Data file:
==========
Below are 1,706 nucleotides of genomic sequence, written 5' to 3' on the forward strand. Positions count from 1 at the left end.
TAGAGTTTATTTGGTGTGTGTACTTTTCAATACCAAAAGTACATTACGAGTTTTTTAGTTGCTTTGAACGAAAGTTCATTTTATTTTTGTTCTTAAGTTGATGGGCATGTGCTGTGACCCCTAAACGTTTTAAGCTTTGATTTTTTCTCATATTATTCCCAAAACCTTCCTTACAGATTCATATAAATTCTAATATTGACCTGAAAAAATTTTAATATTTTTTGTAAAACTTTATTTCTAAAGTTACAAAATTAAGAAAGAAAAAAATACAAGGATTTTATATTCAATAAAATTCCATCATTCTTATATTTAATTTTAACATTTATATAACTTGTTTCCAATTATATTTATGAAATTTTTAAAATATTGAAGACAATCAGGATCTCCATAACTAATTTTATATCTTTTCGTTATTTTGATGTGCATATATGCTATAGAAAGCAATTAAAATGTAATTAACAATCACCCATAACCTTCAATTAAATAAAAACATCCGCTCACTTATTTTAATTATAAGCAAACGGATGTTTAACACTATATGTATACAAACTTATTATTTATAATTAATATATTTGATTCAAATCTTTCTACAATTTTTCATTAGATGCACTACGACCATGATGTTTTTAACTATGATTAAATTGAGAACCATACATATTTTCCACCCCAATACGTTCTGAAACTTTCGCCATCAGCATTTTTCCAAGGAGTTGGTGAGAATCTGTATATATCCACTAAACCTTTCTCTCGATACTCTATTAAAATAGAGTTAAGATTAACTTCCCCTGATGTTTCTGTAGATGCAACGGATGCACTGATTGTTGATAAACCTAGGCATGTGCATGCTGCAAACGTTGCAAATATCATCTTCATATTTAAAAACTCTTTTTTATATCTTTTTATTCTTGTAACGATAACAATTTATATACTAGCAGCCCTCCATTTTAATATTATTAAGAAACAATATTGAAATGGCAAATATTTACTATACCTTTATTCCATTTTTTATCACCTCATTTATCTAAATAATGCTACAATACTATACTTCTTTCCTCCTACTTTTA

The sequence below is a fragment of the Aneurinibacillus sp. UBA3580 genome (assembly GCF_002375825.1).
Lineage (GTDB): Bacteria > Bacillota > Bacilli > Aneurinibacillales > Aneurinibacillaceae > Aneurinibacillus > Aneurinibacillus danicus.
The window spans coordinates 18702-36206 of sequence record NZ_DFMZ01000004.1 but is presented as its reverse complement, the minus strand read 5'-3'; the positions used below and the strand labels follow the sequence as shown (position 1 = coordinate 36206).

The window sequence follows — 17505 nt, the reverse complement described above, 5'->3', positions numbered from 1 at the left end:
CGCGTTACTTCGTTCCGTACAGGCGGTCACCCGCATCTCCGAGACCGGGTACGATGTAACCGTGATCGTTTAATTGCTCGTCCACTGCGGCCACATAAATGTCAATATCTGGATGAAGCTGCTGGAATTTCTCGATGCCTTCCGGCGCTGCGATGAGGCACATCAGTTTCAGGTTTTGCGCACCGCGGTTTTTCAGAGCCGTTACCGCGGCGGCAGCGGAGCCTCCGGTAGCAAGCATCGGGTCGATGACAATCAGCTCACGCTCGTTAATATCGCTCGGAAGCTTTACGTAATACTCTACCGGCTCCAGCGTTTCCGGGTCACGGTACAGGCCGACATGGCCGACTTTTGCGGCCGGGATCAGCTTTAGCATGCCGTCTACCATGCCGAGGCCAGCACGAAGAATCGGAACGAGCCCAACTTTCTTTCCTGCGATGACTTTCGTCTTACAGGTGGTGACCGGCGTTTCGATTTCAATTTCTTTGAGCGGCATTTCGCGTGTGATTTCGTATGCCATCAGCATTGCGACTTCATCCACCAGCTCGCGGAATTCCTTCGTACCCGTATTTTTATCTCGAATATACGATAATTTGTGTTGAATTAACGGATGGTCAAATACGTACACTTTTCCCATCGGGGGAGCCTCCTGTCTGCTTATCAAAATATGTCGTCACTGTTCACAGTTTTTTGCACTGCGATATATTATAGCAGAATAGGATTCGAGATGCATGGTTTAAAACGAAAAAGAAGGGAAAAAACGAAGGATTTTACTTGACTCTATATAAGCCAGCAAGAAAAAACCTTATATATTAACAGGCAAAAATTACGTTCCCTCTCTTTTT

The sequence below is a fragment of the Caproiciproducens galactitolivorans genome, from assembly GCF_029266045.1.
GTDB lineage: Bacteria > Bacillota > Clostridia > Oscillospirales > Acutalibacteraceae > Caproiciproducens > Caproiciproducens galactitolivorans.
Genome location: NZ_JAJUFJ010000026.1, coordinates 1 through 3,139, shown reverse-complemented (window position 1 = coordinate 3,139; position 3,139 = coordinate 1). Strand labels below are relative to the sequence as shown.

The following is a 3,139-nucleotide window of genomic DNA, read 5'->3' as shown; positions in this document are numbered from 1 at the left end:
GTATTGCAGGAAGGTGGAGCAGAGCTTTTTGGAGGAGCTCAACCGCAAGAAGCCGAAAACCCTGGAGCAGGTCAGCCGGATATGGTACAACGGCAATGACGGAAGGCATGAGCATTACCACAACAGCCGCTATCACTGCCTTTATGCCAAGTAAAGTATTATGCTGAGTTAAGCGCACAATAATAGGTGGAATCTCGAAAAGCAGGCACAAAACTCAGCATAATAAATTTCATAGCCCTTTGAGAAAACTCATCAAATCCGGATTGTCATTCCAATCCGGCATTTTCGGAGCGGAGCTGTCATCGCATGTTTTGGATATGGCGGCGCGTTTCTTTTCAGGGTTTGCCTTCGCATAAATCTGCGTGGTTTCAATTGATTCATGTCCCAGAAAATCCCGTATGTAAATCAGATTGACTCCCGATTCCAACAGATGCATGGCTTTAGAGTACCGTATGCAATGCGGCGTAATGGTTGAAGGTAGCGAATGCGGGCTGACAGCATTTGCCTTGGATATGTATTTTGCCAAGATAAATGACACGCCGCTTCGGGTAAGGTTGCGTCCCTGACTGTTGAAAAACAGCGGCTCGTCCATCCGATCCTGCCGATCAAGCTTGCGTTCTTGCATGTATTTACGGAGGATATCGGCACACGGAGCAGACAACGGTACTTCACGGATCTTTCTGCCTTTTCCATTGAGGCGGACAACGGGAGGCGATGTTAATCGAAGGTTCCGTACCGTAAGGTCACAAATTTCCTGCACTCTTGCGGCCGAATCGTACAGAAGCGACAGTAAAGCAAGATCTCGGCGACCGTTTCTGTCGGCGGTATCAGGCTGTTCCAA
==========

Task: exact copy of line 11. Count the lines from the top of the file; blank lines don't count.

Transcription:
The following is a 3,139-nucleotide window of genomic DNA, read 5'->3' as shown; positions in this document are numbered from 1 at the left end: